Lights and Shadows

Lights are of course necessary to see the meshes and affect brightness and colour. Although lights show meshes they only produce shadows when shadow generation is set on the mesh. The default number of lights allowed is four but this can be increased.

There are four types of lights that can be used with a range of lighting properties.

  • The Point Light - think light bulb.
  • The Directional Light - think planet lit by a distant sun.
  • The Spot Light - think of a focused beam of light.
  • The Hemispheric Light - think of the ambient light.

Color properties for all lights include emissive, diffuse and specular.

Overlapping lights will interact as you would expect with the overlap of red, green and blue producing white light. Every light can be switched on or off and when on its intensity can be set with a value from 0 to 1.

For shadows a shadowGenerator object is needed. There is also an extension, shadows only, that allows shadows on a transparent mesh.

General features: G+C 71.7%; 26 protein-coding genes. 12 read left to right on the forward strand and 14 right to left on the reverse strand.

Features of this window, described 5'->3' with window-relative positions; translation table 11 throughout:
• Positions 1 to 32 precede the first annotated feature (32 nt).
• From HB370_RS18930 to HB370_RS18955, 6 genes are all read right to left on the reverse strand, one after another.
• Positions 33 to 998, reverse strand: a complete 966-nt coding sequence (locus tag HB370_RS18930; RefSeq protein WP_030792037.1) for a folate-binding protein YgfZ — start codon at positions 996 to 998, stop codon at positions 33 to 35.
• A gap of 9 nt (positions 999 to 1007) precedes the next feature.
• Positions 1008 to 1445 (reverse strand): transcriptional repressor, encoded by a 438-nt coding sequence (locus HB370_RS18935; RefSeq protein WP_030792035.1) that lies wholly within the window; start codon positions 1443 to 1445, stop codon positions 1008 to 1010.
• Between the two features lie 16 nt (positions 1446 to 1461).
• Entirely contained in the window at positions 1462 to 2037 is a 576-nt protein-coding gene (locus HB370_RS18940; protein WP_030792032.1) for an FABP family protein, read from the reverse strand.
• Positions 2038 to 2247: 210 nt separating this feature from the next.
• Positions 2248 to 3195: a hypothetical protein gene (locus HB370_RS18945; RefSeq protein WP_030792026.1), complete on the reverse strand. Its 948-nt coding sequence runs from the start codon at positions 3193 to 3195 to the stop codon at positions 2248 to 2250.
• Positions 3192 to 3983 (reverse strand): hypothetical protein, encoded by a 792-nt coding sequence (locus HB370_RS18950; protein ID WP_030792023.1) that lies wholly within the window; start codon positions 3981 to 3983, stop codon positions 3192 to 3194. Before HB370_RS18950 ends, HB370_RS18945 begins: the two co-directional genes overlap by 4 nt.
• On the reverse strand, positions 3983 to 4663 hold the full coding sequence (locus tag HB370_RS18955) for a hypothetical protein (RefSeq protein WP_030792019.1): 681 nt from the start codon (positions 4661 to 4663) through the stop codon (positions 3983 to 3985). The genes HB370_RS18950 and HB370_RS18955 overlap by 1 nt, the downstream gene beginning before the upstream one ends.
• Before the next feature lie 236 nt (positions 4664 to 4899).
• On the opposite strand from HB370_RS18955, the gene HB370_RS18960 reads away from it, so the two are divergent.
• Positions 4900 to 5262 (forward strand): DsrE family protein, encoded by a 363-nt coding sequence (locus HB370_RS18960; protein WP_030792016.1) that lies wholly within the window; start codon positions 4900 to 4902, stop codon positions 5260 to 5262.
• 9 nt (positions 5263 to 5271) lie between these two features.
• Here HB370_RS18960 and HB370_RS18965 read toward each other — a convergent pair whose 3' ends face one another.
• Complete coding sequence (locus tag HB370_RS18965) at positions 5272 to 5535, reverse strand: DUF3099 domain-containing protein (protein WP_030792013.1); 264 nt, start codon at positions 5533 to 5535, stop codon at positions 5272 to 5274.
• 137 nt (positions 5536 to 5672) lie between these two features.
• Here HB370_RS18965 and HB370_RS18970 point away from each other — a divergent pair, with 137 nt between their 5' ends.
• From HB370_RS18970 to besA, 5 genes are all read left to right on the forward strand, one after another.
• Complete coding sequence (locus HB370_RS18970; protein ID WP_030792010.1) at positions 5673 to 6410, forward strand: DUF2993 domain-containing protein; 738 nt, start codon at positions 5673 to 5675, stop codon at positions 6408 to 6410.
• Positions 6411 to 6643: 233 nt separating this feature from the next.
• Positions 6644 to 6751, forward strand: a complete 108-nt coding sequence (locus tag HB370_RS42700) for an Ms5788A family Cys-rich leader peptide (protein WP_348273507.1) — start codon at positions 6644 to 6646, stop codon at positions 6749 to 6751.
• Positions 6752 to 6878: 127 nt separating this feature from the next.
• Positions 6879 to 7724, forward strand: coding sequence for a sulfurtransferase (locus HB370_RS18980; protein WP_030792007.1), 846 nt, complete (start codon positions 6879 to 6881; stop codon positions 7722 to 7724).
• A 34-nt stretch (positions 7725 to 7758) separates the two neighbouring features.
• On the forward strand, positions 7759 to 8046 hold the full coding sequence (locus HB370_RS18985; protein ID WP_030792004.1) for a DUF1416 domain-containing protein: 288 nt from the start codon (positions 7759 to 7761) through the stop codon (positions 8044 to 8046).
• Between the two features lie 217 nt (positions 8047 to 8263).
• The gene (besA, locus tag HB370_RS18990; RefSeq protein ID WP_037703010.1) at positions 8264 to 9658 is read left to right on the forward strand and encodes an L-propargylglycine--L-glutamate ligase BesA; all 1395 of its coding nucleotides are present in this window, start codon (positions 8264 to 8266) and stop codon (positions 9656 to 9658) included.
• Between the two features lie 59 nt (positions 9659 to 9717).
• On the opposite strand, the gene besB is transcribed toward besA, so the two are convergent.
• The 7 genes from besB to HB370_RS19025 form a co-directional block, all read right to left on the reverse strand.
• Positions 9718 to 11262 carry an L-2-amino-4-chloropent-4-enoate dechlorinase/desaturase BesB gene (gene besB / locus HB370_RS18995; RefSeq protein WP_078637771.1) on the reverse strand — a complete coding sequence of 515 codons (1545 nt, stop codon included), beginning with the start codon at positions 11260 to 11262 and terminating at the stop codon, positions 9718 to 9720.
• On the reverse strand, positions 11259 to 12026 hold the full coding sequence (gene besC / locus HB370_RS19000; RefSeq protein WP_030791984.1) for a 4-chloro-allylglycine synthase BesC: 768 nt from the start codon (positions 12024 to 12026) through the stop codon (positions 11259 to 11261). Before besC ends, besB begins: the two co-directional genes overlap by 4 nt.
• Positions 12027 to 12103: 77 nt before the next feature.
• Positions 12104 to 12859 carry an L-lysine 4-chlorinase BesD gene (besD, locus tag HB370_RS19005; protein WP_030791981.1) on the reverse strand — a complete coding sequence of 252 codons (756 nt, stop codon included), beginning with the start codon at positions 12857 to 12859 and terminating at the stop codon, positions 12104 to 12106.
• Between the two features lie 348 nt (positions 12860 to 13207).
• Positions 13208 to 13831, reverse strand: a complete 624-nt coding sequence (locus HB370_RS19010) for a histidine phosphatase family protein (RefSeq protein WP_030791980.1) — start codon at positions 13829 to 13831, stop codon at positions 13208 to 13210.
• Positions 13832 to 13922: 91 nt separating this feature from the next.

To begin to understand how meshes react to light you need to know about the normals of a mesh since they form part of the calculations in determining the color and illumination.

Coming next

Introduction To Lights
Learn the basics of lights in Babylon.js
Learn how to leverage shadows in Babylon.js
Cascaded Shadow Maps
Learn how to utilize Cascaded Shadow Maps in Babylon.js
Volumetric Light Scattering Post Process
Learn how to utilize a Babylon.js post process to simulate light scattering.